Rubber moulding begins by making a two-part mould. The mould is usually done with traditional processing, such as milling, spark and wire erosion and turning. The mold is made in an upper portion and lower portion so that the mold can be pressed together.
When the mold is manufactured, the two parts are placed in a press with the raw material inbetween. There are also other methods in which melted raw material is poured in the mould (transfer moulding) or the melt raw material is injected into the mold, injection molding. When the material is in the pieces of the mould is pushed together with high force and high temperature so that the rubber becomes vulcanized. The time component needs to be compressed depends on the temperature, the pressure which the molds are pressed together with and part's size. The type of rubber material also affects the time needed.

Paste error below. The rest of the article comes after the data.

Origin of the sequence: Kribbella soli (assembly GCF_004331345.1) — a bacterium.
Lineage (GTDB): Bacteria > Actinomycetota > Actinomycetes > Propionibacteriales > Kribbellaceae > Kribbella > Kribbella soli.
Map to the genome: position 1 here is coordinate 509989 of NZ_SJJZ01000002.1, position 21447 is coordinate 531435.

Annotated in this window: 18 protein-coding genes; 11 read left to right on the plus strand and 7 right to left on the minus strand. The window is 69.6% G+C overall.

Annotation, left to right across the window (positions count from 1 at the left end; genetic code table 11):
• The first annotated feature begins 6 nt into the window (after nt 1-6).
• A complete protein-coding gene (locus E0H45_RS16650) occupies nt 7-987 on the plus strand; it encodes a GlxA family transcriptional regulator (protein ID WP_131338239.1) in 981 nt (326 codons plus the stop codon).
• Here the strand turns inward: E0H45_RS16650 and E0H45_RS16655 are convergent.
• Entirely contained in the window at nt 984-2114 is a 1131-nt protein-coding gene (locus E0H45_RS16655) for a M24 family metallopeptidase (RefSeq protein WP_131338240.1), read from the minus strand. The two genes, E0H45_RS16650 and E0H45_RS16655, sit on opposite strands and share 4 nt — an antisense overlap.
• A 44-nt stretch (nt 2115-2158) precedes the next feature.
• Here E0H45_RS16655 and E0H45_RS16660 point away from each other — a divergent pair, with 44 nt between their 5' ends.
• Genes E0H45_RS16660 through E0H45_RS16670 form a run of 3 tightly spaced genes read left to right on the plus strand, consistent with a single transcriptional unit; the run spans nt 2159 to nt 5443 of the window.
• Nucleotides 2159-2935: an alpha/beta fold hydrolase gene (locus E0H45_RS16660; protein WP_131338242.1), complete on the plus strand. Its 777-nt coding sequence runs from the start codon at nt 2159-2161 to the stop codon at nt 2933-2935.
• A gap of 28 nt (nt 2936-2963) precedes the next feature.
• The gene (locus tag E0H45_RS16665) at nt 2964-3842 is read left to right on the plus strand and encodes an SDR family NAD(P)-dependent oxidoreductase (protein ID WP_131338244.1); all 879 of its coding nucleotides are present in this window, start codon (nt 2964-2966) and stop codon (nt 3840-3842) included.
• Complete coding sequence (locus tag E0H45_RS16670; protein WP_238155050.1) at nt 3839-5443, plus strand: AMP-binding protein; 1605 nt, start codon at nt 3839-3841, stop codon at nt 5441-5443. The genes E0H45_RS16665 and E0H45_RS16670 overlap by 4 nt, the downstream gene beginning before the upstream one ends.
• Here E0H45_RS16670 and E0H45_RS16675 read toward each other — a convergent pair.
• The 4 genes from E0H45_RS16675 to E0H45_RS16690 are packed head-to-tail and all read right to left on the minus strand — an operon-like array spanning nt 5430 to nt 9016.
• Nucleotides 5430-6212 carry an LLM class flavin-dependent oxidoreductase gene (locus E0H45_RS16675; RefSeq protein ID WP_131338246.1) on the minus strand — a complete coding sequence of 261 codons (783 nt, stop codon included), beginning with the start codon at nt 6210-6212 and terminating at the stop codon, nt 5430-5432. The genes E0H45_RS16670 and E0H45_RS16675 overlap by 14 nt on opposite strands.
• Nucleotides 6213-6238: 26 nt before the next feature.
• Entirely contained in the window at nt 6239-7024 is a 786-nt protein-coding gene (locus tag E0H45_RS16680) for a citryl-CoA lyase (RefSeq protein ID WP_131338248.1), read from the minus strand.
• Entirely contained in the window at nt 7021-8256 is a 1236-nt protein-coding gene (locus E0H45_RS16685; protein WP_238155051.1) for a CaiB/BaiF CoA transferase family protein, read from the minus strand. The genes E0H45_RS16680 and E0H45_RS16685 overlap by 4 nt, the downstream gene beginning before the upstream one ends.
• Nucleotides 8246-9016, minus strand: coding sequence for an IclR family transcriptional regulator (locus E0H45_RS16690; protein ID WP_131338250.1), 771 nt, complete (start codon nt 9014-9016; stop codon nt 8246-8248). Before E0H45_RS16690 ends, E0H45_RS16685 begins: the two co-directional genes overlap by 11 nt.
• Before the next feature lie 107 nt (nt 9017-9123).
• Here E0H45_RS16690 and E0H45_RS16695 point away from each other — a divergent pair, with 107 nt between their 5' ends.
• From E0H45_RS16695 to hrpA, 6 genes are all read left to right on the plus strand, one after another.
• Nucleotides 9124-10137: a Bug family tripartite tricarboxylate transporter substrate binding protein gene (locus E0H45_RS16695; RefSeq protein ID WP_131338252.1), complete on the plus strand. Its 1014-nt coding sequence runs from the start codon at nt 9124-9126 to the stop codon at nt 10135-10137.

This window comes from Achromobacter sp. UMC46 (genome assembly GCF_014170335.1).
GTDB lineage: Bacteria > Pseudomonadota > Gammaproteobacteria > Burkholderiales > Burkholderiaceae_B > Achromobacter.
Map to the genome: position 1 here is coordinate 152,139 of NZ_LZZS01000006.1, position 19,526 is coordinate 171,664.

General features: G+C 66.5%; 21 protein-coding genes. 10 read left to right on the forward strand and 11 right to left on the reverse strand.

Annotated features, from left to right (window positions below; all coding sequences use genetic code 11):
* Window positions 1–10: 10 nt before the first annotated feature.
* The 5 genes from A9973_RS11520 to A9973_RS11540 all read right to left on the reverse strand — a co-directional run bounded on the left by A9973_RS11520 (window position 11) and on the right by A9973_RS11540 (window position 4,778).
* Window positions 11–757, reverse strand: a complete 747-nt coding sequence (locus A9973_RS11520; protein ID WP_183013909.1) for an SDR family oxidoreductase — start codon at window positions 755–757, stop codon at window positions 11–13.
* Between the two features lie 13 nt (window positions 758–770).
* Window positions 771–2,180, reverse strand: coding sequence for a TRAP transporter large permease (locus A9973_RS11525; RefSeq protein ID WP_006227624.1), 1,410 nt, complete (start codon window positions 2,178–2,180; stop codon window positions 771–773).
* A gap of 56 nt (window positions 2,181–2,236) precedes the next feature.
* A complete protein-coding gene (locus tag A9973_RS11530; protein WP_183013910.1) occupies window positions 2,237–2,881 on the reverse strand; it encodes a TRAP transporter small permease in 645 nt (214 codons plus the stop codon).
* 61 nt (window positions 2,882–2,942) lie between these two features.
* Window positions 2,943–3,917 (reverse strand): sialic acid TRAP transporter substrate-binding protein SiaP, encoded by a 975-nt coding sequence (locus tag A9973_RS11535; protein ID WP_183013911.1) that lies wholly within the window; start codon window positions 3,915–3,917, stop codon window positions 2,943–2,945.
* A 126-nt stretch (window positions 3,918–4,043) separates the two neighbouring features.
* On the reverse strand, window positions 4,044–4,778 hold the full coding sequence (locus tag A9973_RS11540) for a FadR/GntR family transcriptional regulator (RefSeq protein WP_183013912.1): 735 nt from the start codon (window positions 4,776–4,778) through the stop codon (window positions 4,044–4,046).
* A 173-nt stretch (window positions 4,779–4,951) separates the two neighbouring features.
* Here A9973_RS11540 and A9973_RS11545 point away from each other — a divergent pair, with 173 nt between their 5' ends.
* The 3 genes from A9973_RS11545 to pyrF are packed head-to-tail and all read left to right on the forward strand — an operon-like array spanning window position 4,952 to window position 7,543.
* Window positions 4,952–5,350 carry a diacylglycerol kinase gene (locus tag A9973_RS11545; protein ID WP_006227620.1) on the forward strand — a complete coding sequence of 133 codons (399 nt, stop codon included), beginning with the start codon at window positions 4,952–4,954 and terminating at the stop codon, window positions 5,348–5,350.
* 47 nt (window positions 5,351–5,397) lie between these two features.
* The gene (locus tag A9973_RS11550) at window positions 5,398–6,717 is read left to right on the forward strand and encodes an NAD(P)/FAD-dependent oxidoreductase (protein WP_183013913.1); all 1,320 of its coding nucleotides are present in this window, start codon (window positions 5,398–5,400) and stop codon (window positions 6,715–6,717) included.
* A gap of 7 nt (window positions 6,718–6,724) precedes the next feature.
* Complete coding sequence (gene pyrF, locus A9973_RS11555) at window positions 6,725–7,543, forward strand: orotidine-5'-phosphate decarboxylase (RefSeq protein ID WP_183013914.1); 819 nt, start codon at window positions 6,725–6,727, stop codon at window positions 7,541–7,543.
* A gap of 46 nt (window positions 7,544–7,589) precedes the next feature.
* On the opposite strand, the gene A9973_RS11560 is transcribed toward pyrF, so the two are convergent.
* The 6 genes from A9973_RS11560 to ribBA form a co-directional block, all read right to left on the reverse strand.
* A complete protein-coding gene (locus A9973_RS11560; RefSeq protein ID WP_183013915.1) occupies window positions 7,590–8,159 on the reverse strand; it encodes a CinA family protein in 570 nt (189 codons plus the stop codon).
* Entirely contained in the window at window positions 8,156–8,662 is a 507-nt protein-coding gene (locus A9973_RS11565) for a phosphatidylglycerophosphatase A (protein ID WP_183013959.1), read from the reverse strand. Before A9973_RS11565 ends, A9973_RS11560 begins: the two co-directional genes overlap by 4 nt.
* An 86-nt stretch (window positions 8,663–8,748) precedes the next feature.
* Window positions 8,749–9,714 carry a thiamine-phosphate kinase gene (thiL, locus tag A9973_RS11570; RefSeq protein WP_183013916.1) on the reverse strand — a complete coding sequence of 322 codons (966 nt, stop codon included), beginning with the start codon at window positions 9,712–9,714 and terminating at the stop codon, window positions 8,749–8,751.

Sometimes it is desirable to mould the rubber component, so that the component takes the form and then complete the vulcanisation in an oven. This mainly applies to rubber parts that are a little thicker.
The molding is a suitable method for small series of rubber molding because the set-up cost is relatively low. Rubber molding is done in some specialized workshops.
Picture: Camberley Rubber Mouldings Ltd